Review: Performances Lift These “Beginners”

We all dread ending up like our parents. That fear is no doubt compounded when your 70-something father tells you that he’s dying of cancer and gay--really, who wants to face death just as their facing themselves? That’s reality for Ewan McGregor and Christopher Plummer in their new film, “Beginners," a film that may suffer from some narrative problems, but is worth tracking down for some great work from its leads.

McGregor’s character, Oliver, tells the story of his father’s rebirth and death in flashback, from the perspective of navigating his own budding romance with with Anna (Melanie Laurent), a beautiful French actress he meets one night at a party. Oliver’s memories of his father—and to a lesser extent, his mother--give him insight into his relationship with Melanie, while at the same time, his relationship with Melanie sheds light on his father’s final years.

Oliver and Hal came of age on opposite sides of a great generational divide. Hal grew up in a country where conservative social mores forced him into the shadows (and sham marriages and bathrooms) of 1950s America. For Hal, however, what stands between him and love are barriers entirely of his own creation; he so fears falling into the type of joyless marriage his parents endured that he sabotages each of his serious relationships.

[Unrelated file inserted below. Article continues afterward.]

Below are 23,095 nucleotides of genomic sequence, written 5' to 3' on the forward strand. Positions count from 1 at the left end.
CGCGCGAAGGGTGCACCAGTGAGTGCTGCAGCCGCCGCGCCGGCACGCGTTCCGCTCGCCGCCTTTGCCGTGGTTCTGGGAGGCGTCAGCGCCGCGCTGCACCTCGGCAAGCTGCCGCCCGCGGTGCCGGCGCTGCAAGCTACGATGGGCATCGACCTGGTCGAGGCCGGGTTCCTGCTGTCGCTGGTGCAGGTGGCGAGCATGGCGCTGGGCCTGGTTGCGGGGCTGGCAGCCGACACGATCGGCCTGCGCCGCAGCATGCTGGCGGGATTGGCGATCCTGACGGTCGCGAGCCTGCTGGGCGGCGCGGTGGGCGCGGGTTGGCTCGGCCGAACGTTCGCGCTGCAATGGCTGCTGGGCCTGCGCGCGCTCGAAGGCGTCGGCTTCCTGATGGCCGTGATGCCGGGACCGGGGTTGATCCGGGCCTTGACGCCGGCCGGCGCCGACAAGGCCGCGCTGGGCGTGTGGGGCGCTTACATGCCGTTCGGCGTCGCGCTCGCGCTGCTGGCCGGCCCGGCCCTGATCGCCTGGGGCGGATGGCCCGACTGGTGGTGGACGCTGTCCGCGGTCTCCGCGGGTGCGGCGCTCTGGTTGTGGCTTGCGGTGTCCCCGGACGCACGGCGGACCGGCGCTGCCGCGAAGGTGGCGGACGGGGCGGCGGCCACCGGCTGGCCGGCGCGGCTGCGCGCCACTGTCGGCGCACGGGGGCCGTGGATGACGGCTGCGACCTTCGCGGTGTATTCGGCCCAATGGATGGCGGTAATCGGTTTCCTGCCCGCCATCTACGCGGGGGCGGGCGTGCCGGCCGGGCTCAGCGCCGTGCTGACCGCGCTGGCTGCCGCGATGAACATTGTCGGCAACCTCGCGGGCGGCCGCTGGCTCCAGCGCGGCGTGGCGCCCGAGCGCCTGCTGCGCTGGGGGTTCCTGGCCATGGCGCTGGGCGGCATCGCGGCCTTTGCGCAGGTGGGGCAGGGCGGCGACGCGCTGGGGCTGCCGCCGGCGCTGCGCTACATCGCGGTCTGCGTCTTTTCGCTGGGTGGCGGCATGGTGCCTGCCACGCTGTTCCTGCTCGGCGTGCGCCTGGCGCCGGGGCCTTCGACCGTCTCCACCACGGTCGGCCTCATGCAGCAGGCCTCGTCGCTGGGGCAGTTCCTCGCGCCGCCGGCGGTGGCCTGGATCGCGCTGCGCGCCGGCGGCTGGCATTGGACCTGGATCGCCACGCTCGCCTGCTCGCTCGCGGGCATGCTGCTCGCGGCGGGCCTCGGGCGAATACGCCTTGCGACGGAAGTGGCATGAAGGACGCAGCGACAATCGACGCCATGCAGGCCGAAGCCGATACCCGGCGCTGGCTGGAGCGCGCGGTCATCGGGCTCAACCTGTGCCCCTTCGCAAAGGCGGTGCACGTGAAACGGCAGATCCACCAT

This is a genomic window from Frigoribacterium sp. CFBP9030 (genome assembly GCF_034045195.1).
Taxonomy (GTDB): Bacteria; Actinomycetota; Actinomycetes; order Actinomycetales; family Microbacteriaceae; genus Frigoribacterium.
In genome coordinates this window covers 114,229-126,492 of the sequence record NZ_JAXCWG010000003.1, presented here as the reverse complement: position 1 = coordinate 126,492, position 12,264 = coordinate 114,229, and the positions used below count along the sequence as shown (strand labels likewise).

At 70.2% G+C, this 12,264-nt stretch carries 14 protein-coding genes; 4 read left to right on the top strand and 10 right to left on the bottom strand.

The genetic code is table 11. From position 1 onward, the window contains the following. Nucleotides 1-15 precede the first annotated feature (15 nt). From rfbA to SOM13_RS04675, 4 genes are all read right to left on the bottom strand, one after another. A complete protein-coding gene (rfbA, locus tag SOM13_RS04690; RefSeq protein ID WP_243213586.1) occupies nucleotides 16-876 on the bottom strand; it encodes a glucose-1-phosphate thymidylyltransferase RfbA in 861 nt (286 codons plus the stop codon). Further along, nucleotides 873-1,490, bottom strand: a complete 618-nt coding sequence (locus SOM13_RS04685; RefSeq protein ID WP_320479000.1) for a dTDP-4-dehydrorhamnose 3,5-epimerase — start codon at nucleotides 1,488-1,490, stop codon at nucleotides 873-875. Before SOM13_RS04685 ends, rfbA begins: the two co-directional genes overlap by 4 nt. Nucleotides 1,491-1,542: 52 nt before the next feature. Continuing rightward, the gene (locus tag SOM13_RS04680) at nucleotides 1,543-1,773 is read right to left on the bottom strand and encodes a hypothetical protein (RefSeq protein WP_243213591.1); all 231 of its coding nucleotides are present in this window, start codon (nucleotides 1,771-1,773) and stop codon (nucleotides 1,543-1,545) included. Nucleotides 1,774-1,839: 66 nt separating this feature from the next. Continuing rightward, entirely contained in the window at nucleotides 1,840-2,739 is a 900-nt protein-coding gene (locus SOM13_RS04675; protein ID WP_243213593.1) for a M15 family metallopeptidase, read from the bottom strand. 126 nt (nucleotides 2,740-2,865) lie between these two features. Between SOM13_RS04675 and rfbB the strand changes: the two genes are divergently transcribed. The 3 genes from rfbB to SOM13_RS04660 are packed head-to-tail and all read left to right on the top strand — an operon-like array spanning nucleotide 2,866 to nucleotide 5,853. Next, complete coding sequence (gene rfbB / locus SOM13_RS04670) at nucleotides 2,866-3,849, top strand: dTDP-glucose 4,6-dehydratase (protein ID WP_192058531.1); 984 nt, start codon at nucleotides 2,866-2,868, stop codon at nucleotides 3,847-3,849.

The film often feels disjointed, with the constant flipping back and forth between the past and the present, photo montages meant to dramatize the similarities and differences between the two generations, and the talking dog--it’s difficult for the narrative to achieve any measure of rhythm.

But the acting is so strong from the three principles, and so much of the writing, especially for Oliver’s narration, is so good, that the film largely works. “Beginners” is based largely on the experiences of writer-director Mike Mills, whose parents were married for 45 years before his father came out to him, and Mills expertly makes this improbable scenario feel very real.

Mills’ greatest error was in standing by while Goran Visnjic developed the character Andy, Hal’s much younger boyfriend. Visnjic plays him like a mincing man-child, a near imbecile with whom it’s hard to imagine any real spiritual connection, especially for a man like Hal.

For all of "Beginners"'s structural flaws, Mills and his cast still deliver a film filled with moving, thoughtful and funny moments that shed light on how difficult it can be to allow yourself to be happy.

"Beginners" goes into limited release Friday, June 3

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